Golden State Warriors: Why Mark Jackson Is Already on the Hot Seat

Kyle RamosCorrespondent IJuly 17, 2012

OAKLAND, CA - FEBRUARY 15:  Golden State Warriors head coach Mark Jackson stands on the side of the court during their game against the Portland Trail Blazers at Oracle Arena on February 15, 2012 in Oakland, California. NOTE TO USER: User expressly acknowledges and agrees that, by downloading and or using this photograph, User is consenting to the terms and conditions of the Getty Images License Agreement.  (Photo by Ezra Shaw/Getty Images)
Ezra Shaw/Getty Images

Though hopes are high and the future is bright for the Golden State Warriors, there are still questions looming about how long it should take before we finally see this team blossom into a true contender.

It's important to note that the Warriors have had a serious playoff drought, with only one appearance in the past 18 seasons. Also important is that this franchise is notorious for short-lived coaching tenures. After Don Nelson's first seven-year tenure with the Warriors in 1988-1995, no coach lasted more than two seasons until Nelson came back for another four-year run in 2006. 

Needless to say, the Warriors' organization has certainly been looking for someone other than Nelson to be their guiding light back into postseason glory. 

After a near-respectable 36-win season two years ago, former Warriors head coach Keith Smart seemed primed to have another shot in a full, non-interim season.

However, Golden State went a different direction and decided to hire a coach outside of their own staff. The man they selected was former NBA Rookie of the Year, Mark Jackson.

After being hired in 2011, Jackson knew he had some work to do if he wanted to right the ship in Oakland.

Though it was a turbulent first season for him, going just 23-43, the team has made strides in terms of talent on the roster during Jackson's young coaching career. The acquisition of Andrew Bogut along with the strong draft class for the Warriors has solidified a good core in Oakland that could make for the best Golden State team in years.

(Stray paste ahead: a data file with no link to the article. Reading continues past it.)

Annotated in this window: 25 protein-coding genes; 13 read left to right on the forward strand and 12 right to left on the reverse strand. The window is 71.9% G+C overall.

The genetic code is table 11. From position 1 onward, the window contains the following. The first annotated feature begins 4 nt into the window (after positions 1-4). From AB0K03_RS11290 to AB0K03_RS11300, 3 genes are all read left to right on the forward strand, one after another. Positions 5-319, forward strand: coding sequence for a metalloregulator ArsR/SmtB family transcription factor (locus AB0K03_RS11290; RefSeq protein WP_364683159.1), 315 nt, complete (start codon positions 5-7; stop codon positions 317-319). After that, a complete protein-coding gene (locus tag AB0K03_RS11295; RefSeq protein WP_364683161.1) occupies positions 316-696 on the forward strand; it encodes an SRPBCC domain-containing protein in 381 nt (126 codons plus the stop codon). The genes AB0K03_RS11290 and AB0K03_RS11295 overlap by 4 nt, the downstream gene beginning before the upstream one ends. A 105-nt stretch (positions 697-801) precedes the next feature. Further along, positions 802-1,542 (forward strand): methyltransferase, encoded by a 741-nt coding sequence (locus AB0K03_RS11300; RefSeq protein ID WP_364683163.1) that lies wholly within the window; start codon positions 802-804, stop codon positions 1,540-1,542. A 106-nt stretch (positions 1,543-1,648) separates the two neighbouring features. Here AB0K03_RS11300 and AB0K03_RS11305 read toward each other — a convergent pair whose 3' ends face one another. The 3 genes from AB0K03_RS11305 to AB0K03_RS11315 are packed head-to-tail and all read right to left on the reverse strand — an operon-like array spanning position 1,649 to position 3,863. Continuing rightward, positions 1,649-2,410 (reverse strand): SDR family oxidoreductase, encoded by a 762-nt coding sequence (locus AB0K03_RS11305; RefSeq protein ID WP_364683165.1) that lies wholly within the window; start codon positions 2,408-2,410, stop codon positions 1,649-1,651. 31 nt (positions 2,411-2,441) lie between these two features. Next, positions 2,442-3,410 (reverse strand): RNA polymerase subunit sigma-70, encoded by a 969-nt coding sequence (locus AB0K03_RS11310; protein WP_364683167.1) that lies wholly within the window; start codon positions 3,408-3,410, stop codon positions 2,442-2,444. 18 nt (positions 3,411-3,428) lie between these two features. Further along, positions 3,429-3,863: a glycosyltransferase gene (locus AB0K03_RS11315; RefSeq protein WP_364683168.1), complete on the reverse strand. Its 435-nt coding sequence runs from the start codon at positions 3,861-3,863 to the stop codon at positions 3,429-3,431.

However, with such high hope for a turnaround, there come consequences for those involved. Often the first target when a team's high hopes get sunk is the man steering the ship. In this case, that would be Mark Jackson. 

Now I know that he's only had a season to get his feet wet in coaching and that he had to endure injuries and a very young roster, but Jackson is still vulnerable. You could even argue that his seat is hotter now with a bright future and good core than it would be without talent in place.

The Warriors want to win, and they want to see results from the team that all this hype is building up around. It's a young team, and it may take a couple seasons to fully blossom into their peak form. But if the front office doesn't start seeing improvement right away, they may have to look to make changes.

Though he may be on the hot seat already, Jackson has shown thus far that he isn't necessarily a bad coach. Being on the hot seat has more to do with the situation and expectations surrounding him rather than just his performance from one lockout-shortened season.

His 23 wins last year are just a small sample of what Jackson was like as a coach. Though there are areas where Jackson may need to improve, such as drawing up effective plays on his own instead of relying on his assistant coaching staff, such speed bumps are expected for a first-year coach who came into a rough situation.

Without a real training camp to work with and with several roster moves during the season, it's fair to say Jackson handled it all pretty well. However, his free passes will soon run out if the team continues to underperform. The reasons for losing games will turn into excuses, and then those excuses will turn into reasons to look elsewhere for a head coach. 

One of the most important things Jackson needs to do in order to retain his job is to win the players over. On a young roster, it's important to have a personal connection with your players to gain their trust. Once you have their trust, they are much more willing to work hard for you and to fight for you on the court. It also builds a lot of valuable chemistry within the team when all 12 guys are enthusiastic about uniting under one common leader.

In addition to gaining the trust of his players, Jackson must also be able to earn their respect. That will be key in building an effective relationship that will translate not only on the court but off it, where there is much trouble to be had for the life of an NBA player.

There's definitely work to be done in Oakland for Jackson and his players in order to turn this franchise into a winning team again. The fans and the front office will all be watching the Warriors closely this next season to see if their seeds will be growing and blossoming.

Hopefully Mark Jackson will be able to keep his cool, even in his hot seat.